February 11, 2010 – Simon Vaughan-Edwards is managing director and head of EMEA Global Markets for London-based Correlate Search. He began his executive search career in 1997 when he joined financial markets boutique, Stephens International. In 2000, he moved to Correlate Search, a specialist financial markets headhunting firm that works with a select number of banks, hedge funds, asset managers and insurance companies. Correlate was founded in 1994 originally as Alexander Mann Financial Markets and today the firm has offices in London, Dubai and Hong Kong. In the following interview, Mr. Vaughan-Edwards discusses growing demand for recruiting services, the current state of fees in the marketplace and his forecast for the year.
What can you tell us about the last 18 months vis-a-vis financial services executive recruiting in London?
Demand for our services has grown significantly since the early summer. We are now busy across all practice areas with activity levels stronger than they have been for two years.
Are you beginning to see demand build for 2010?
Demand for 2010 is continuing to grow. There are a number of ’business as usual’ requirements that are keeping us busy, however we are seeing considerable demand in the regulatory and control functions with strategic front office functions gaining shape for post bonus hiring. There has been less preemptive hiring for post bonus resignation, with houses unsure what the bonus pot will look like and the regulatory and government influence causing banks to adopt a wait and see attitude over significant additional headcount, concentrating on ‘business as usual’ hiring and plugging gaps caused by aggressive cutting in the previous two years.
What types of hiring activity are you seeing at the senior-levels?
Senior regulatory professionals (compliance, risk, COO) and in the front office senior professionals across all asset classes with value-added client relationships. In terms of geography there is considerable activity around all emerging markets, especially Asia, where most firms are hiring with a number of new entrants fueling what is a relatively limited the market.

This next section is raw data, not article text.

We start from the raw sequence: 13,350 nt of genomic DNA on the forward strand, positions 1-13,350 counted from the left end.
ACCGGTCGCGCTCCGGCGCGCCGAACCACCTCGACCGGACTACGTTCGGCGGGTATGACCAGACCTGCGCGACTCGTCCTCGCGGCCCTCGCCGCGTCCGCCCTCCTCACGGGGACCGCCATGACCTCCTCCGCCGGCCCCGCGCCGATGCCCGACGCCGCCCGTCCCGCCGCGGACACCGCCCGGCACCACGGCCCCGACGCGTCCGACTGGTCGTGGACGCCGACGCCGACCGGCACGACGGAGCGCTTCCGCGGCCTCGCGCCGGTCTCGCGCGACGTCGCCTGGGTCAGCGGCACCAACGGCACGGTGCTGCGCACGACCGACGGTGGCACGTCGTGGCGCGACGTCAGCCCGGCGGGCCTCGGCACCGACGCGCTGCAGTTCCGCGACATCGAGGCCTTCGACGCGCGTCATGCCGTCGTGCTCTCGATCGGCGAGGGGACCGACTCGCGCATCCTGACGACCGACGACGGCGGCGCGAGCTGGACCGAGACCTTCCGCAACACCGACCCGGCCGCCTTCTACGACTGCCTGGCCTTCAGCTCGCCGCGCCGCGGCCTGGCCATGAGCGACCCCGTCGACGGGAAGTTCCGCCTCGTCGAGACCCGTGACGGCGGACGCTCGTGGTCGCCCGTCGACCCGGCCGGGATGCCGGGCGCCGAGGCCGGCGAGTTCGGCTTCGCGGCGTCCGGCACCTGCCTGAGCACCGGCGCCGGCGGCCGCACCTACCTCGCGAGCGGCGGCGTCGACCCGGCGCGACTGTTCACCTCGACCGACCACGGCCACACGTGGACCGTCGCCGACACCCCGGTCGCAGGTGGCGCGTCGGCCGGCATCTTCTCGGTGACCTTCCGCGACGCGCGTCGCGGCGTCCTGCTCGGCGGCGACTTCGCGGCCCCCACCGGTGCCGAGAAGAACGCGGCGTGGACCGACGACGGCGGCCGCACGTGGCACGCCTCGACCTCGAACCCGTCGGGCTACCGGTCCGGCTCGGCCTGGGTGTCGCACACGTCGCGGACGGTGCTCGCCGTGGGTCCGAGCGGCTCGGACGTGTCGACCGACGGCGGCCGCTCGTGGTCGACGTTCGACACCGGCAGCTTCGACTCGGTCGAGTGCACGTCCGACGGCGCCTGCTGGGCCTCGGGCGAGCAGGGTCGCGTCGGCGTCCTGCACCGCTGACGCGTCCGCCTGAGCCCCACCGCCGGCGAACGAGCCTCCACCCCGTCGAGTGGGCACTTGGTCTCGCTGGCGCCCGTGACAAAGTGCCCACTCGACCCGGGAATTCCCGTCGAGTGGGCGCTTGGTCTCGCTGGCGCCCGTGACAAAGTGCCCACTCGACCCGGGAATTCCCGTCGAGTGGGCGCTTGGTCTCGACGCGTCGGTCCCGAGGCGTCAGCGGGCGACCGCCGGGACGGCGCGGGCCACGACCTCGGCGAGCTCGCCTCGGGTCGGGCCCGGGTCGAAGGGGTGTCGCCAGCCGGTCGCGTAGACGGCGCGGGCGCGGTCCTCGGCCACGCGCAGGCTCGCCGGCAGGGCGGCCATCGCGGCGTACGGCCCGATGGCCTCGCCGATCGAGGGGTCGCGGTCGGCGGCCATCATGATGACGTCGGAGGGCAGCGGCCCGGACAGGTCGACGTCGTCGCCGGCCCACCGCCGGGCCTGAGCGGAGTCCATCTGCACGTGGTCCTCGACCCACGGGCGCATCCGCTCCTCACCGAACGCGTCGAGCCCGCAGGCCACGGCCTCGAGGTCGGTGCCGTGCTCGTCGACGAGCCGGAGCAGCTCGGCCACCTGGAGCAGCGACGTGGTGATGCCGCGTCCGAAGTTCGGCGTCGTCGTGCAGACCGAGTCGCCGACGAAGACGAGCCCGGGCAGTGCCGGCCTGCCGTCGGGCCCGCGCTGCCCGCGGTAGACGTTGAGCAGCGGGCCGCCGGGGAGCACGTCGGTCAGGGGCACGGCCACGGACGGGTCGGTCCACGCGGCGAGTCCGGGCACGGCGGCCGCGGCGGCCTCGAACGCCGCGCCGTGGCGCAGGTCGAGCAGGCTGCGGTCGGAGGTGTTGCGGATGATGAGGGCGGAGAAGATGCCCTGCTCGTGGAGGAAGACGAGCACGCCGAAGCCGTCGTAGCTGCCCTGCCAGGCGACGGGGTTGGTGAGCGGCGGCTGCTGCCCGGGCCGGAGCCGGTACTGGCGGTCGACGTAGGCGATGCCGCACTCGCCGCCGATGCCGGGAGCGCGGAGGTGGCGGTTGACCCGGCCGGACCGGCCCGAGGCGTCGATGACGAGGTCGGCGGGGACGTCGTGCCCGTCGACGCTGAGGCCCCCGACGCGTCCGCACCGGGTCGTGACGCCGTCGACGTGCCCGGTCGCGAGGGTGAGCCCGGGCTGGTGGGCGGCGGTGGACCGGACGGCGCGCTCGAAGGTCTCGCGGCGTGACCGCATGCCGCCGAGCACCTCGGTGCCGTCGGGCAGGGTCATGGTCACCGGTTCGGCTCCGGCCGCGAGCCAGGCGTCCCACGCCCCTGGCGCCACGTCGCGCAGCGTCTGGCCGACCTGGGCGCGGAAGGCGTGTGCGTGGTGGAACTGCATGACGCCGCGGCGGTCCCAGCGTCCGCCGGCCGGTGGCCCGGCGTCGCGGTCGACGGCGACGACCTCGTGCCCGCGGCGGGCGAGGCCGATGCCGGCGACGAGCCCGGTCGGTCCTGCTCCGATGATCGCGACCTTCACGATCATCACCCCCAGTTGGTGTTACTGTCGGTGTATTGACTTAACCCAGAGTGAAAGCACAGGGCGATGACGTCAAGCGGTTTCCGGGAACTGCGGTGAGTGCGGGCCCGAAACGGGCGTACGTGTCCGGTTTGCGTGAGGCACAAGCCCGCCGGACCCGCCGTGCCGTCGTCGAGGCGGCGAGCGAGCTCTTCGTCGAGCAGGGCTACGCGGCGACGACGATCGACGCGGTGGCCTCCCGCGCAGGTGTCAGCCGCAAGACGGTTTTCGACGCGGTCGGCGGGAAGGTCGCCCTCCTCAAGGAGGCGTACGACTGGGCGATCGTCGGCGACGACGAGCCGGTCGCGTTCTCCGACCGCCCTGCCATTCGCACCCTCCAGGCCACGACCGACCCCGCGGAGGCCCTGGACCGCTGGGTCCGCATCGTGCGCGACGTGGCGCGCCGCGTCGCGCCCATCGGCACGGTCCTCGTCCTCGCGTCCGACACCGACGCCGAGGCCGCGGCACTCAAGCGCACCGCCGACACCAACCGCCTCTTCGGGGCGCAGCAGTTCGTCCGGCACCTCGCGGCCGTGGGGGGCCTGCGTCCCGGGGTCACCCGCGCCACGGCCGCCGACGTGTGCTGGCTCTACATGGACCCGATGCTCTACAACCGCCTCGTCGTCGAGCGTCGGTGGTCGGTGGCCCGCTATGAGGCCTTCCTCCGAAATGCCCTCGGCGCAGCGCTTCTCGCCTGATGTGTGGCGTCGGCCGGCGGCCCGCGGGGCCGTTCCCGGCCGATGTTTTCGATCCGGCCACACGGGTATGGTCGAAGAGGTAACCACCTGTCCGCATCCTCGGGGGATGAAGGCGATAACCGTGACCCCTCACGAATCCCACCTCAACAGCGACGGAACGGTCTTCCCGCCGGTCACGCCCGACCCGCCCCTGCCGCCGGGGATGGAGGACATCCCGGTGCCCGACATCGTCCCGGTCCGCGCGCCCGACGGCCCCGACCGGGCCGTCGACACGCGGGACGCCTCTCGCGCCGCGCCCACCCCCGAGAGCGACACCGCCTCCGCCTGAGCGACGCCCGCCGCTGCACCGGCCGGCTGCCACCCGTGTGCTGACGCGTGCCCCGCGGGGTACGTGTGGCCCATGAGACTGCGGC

Do you expect to see continued consolidation in the financial sector – and is there any negative impact this might cause to headhunting firms servicing this area?
On the contrary we are seeing the emergence of a number of smaller investment banks and boutiques looking to move into the gaps left by retrenching main stream investment banks.
What ramifications in the recruiting sector do you anticipate from the heavy focus that is expected to be put on tightening compensation packages for professionals in the financial sector?
Greater willingness for professionals from major houses to look at boutiques and partnerships and potential moves to more tax friendly environments.
There has been talk among your colleagues at other London-based recruiting outfits that clients have put enormous pressure on search fees — is this still true or is it beginning to ease a bit?
The pressure on fees has largely eased. Some houses are trying to move to limit fees on the larger base salaries – which in some houses are as large as £450k ($700k USD), but this is very limited as most see this as unsustainable.
What is your general forecast for 2010 — will we see growth or further stagnation?
Limited growth as houses react to returning markets and also look to plug gaps created by over-enthusiastic cutting.